“The greatest possible justice in the Holy Land,” Parolin claimed, “is the two-state solution, which would allow Palestinians and Israelis to live side by side in peace and security, meeting the aspirations of the majority.”
“However, any mediation to end the conflict must take into account a series of elements that make the issue very complex and articulated, such as the issue of Israeli settlements, security, and the issue of the city of Jerusalem,” he said.
“A solution can be found in direct dialogue between Palestinians and Israelis, encouraged and supported by the international community, even though it will be more difficult now,” Parolin said.
Christians in the Holy Land
Parolin also expressed special concern for the Christians in Israel and in the Gaza Strip.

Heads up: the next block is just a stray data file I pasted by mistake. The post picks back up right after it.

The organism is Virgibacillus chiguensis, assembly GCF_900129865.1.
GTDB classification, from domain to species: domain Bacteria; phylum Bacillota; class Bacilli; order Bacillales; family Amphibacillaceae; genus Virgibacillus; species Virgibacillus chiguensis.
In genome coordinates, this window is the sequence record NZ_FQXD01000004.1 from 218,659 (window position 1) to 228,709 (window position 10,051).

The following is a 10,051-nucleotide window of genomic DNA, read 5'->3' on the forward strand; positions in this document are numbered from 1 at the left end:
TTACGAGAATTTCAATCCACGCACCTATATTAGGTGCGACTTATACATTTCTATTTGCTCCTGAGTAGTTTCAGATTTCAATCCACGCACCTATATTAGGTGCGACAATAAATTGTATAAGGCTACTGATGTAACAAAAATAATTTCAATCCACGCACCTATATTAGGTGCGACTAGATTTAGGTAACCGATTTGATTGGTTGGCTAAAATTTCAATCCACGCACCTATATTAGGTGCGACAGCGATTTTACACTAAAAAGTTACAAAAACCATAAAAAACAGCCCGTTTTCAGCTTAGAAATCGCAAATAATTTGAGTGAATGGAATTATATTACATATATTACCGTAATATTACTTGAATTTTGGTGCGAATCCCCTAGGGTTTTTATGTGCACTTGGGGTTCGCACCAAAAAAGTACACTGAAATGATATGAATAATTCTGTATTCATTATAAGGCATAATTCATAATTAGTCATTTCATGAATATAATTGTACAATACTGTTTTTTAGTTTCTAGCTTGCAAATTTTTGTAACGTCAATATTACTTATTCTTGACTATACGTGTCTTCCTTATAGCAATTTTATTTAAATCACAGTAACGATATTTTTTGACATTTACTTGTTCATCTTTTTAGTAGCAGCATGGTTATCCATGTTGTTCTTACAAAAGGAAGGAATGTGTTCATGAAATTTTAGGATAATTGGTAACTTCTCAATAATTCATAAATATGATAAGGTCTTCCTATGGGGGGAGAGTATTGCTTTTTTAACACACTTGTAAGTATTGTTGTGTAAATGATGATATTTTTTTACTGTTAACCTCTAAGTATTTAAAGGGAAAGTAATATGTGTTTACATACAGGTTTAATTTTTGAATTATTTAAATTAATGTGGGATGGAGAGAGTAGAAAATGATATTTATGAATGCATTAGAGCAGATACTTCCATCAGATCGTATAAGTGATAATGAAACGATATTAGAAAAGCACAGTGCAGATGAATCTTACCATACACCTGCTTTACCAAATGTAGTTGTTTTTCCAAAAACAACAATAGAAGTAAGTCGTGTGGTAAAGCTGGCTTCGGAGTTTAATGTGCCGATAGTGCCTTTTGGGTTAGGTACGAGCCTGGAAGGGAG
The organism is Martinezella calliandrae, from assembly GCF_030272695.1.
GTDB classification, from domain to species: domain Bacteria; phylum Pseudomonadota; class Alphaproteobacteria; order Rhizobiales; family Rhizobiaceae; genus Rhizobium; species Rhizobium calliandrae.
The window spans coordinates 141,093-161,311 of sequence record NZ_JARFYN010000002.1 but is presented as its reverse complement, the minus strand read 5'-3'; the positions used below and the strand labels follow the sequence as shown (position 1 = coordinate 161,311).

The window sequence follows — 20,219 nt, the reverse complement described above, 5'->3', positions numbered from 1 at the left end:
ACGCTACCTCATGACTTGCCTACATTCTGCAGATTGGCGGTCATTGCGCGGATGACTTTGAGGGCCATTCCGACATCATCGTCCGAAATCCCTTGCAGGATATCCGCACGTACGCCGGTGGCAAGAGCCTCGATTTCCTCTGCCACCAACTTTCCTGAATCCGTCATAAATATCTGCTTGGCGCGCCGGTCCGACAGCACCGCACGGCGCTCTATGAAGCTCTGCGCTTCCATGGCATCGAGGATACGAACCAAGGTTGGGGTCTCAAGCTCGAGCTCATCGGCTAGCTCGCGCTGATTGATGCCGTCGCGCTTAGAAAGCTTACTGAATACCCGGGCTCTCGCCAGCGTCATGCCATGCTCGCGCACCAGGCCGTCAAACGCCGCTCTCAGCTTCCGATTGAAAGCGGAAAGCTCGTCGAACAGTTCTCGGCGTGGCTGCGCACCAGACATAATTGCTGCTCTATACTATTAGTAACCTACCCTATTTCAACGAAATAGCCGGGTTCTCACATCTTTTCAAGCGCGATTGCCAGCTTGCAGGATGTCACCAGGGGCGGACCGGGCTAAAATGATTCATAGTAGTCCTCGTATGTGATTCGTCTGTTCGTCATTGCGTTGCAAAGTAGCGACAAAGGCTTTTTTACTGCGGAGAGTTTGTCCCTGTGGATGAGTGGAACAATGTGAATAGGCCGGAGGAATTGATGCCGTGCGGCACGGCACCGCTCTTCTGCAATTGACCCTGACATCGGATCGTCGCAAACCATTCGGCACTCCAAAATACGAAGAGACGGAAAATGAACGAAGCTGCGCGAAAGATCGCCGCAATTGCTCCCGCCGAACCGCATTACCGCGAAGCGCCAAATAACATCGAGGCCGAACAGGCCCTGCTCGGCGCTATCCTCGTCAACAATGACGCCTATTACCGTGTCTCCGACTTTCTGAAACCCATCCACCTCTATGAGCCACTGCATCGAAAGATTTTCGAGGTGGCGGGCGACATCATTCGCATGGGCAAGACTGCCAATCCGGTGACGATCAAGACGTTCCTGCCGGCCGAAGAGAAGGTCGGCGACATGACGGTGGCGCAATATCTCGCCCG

“Christians are an essential part of the land where Jesus was born, lived, died, and rose again,” he said. “No one can imagine Palestine or Israel without a Christian presence, which has been there from the beginning and will be there forever.”
He mentioned the small Catholic community in Gaza, many of whom have taken shelter in the enclave’s sole Catholic church, Holy Family Parish.
“It is true that the Catholic community in Gaza, about 150 families, is suffering immensely,” he noted, adding that “when one member suffers, the whole Church suffers, and so we all suffer.”
Parolin concluded by calling for prayer for all those trapped in the conflict.
“Let us pray for the Israelis; let us pray for the Palestinians; let us pray for Christians, Jews, and Muslims,” he said.